Official stats measure cyber-crime for the first time

For the first time cyber offences are to be included in official UK crime statistics, painting a very different picture of who is being victimised and how.

Cyber crime is finally recognised in official stats
Cyber crime is finally recognised in official stats

The Office of National Statistics (ONS) has trialled new ways to incorporate cyber-crime into official statistics.

For the first time the ONS released preliminary estimates on cyber-crime. As part of its annual release of crime stats, the Crime Survey for England and Wales (CSEW) the ONS estimated several new and shocking developments.

The ONS estimated there were 5.1 million cases of fraud during the 12 months to June. This figure includes cyber-fraud but also traditional types as well. In addition to that, 2.5 million incidents were estimated to be in breach of the Computer Misuse Act. Of those cases, 404,000 involve actual hacking while 2,057,000 were cases of infection with a computer virus.

Previously not included in official crime statistics, the inclusion of figures for fraud and cyber-crime will paint a different picture from the traditional view of crime as a physical act involving theft or violence. 

The survey recorded 6.5 million offences covering non-cyber crimes such as theft, robbery, assault and murder, an eight percent decline on the previous year. But when you factor in fraud and cyber-crime, the figures jump by over 100 percent. 

The UK officially measures crime in two ways. First, the official police statistics, which track recorded crime. Second is the CSEW, an independent survey based on interviews in households, which includes crimes that have not been reported to the police. 

The results of this CSEW are the results of a field trial carried out between May and August of this year and based on a sample size of 2000.

The ONS has stated that crime has been broadly falling over the years but, as the ONS itself acknowledges, this is because the figures have until now not included cyber-crime or fraud. "As shown in CSEW estimates, crime is down from 19 million at its peak in 1995 to under 7 million offences in the year ending June 2015. It has been argued that crime has not actually fallen but changed, moving to newer forms of crime not captured by the survey measurement," the authors stated in the report.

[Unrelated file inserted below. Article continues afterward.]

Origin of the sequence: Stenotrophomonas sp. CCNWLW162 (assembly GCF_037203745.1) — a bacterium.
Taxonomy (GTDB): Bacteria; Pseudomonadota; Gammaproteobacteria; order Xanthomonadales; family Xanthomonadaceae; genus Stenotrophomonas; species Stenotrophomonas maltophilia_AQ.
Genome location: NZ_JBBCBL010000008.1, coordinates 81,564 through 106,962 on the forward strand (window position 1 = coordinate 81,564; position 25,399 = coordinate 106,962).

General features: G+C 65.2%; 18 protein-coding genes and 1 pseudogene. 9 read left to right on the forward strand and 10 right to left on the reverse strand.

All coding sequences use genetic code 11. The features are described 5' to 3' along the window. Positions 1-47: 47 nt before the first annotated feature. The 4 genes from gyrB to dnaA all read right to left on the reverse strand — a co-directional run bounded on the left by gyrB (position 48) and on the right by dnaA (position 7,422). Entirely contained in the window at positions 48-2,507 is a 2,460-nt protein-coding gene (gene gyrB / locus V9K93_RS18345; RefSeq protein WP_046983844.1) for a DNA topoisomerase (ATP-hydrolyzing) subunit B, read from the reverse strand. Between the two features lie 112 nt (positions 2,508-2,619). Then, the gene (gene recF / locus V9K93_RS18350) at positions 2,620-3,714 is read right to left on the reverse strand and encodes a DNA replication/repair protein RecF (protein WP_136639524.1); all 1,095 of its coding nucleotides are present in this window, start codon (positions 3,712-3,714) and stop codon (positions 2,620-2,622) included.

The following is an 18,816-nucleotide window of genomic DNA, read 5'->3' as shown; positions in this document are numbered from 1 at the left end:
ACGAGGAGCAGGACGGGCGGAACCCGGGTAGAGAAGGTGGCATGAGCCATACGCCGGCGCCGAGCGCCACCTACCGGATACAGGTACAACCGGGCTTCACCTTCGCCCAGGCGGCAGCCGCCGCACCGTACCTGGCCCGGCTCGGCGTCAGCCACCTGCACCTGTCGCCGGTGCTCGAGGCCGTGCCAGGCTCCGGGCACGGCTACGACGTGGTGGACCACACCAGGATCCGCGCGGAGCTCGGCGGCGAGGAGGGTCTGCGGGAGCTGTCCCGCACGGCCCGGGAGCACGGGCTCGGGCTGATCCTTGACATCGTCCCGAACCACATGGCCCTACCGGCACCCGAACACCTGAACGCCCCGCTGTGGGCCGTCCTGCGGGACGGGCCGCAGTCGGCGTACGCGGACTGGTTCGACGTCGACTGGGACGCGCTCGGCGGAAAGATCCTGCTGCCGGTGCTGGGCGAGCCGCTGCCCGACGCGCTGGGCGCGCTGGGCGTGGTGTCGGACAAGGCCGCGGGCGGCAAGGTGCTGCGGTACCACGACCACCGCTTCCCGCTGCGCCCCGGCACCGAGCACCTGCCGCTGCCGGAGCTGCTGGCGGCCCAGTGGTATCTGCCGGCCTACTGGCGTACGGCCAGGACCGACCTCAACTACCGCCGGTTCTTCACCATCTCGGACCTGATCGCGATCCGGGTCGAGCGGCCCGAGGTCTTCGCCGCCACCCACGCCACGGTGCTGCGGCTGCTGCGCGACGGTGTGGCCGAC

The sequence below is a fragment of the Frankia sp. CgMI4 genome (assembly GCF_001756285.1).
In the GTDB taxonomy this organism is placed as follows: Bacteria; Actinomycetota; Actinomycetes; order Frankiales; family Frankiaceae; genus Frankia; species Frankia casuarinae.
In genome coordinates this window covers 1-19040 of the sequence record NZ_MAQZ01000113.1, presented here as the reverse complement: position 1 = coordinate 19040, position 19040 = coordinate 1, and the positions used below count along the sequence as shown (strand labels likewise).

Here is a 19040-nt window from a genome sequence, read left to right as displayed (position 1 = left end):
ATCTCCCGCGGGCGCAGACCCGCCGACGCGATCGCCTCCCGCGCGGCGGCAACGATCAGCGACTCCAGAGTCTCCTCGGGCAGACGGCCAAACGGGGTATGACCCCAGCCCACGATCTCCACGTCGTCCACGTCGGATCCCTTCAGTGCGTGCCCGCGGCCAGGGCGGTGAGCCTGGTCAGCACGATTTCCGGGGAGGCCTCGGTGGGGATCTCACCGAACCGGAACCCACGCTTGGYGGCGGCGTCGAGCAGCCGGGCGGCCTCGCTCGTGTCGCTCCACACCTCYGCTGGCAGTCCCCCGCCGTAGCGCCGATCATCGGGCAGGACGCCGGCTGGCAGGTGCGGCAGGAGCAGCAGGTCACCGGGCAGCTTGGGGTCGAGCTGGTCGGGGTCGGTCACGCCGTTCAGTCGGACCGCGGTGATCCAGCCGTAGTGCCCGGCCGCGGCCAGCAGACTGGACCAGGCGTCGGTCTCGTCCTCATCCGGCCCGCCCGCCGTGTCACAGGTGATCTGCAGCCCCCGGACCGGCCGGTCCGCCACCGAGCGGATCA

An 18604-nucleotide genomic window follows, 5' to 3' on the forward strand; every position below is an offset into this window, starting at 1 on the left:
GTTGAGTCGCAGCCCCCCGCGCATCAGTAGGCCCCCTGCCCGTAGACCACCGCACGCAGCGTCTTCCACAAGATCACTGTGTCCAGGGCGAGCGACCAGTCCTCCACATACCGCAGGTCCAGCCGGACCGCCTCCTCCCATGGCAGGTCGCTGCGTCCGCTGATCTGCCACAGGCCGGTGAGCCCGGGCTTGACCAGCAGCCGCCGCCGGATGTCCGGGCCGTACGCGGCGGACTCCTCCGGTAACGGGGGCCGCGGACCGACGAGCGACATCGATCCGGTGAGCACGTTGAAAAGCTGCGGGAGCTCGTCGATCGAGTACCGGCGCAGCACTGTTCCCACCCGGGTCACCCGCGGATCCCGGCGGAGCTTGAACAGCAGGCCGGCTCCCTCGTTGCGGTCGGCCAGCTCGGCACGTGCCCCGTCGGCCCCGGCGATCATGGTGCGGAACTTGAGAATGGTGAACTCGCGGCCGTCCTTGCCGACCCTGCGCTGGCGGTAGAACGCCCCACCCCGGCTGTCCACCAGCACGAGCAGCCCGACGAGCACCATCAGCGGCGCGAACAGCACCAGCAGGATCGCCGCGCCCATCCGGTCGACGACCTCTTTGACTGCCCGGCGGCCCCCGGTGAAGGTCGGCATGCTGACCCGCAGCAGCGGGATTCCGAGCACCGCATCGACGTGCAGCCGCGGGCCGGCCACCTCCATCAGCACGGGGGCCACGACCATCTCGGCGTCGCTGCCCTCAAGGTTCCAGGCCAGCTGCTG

Earlier this year, Adrian Leppard, commissioner of the City of London Police, told the Telegraph that around a quarter of organised crime groups in the UK are involved in financial crime. A report on UK crime statistics by researchers at the University of Cambridge, released at the same time, showed that six out of ten cyber-criminals had criminal records which were completely unrelated to cyber-crime, showing that, “those traditional offenders are changing their behaviour and moving to the internet”.

Given the growing awareness of cyber-crime in recent years, why has it taken authorities this long to include cyber-crime in the annual crime survey? 

Joe Traynor of the ONS spoke to SC, offering some insight: “Since taking over responsibility for the crime statistics in April 2012, ONS has been working to improve their coverage and developing and testing questions on fraud and cyber-crime over the last 12-18 months.”

Traynor added that there are a range of complex issues surrounding the recording of cyber-crimes. “For example, with traditional crimes it is generally easy to identify and recall the number of separate incidents and therefore estimate them accurately. Fraud and cyber-crime raises difficult issues such as whether or not you include attempts to commit crime as crimes (as we do for traditional crimes)” or, “whether or not you count a series of linked fraudulent transactions as a single or multiple crime”.

One of the traditional problems with recording cyber-crime is that often people either don't know it has happened or don't report it at all and so may not turn up on the police statistics. 

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